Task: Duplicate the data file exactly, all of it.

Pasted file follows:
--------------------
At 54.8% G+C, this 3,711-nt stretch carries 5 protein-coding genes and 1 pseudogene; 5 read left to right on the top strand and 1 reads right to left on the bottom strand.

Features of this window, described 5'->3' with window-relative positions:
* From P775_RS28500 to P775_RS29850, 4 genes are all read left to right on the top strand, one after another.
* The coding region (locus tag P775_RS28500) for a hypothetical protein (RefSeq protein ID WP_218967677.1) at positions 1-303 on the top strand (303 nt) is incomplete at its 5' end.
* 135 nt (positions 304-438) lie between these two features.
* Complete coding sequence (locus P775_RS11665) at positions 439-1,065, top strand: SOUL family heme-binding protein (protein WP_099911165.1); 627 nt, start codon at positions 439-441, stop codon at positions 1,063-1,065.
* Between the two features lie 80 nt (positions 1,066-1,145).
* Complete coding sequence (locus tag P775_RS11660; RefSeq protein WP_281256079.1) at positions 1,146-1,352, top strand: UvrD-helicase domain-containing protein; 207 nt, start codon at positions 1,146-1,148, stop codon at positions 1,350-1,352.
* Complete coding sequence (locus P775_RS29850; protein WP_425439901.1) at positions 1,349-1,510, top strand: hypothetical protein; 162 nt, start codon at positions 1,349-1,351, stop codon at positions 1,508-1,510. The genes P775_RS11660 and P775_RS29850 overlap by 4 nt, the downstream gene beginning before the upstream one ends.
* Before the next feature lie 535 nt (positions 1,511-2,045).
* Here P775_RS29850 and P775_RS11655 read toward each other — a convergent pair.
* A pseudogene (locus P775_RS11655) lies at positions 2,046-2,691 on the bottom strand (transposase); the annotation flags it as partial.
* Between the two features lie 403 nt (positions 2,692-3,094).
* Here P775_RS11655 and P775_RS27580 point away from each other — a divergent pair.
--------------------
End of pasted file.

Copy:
At 54.8% G+C, this 3,711-nt stretch carries 5 protein-coding genes and 1 pseudogene; 5 read left to right on the top strand and 1 reads right to left on the bottom strand.

Features of this window, described 5'->3' with window-relative positions:
* From P775_RS28500 to P775_RS29850, 4 genes are all read left to right on the top strand, one after another.
* The coding region (locus tag P775_RS28500) for a hypothetical protein (RefSeq protein ID WP_218967677.1) at positions 1-303 on the top strand (303 nt) is incomplete at its 5' end.
* 135 nt (positions 304-438) lie between these two features.
* Complete coding sequence (locus P775_RS11665) at positions 439-1,065, top strand: SOUL family heme-binding protein (protein WP_099911165.1); 627 nt, start codon at positions 439-441, stop codon at positions 1,063-1,065.
* Between the two features lie 80 nt (positions 1,066-1,145).
* Complete coding sequence (locus tag P775_RS11660; RefSeq protein WP_281256079.1) at positions 1,146-1,352, top strand: UvrD-helicase domain-containing protein; 207 nt, start codon at positions 1,146-1,148, stop codon at positions 1,350-1,352.
* Complete coding sequence (locus P775_RS29850; protein WP_425439901.1) at positions 1,349-1,510, top strand: hypothetical protein; 162 nt, start codon at positions 1,349-1,351, stop codon at positions 1,508-1,510. The genes P775_RS11660 and P775_RS29850 overlap by 4 nt, the downstream gene beginning before the upstream one ends.
* Before the next feature lie 535 nt (positions 1,511-2,045).
* Here P775_RS29850 and P775_RS11655 read toward each other — a convergent pair.
* A pseudogene (locus P775_RS11655) lies at positions 2,046-2,691 on the bottom strand (transposase); the annotation flags it as partial.
* Between the two features lie 403 nt (positions 2,692-3,094).
* Here P775_RS11655 and P775_RS27580 point away from each other — a divergent pair.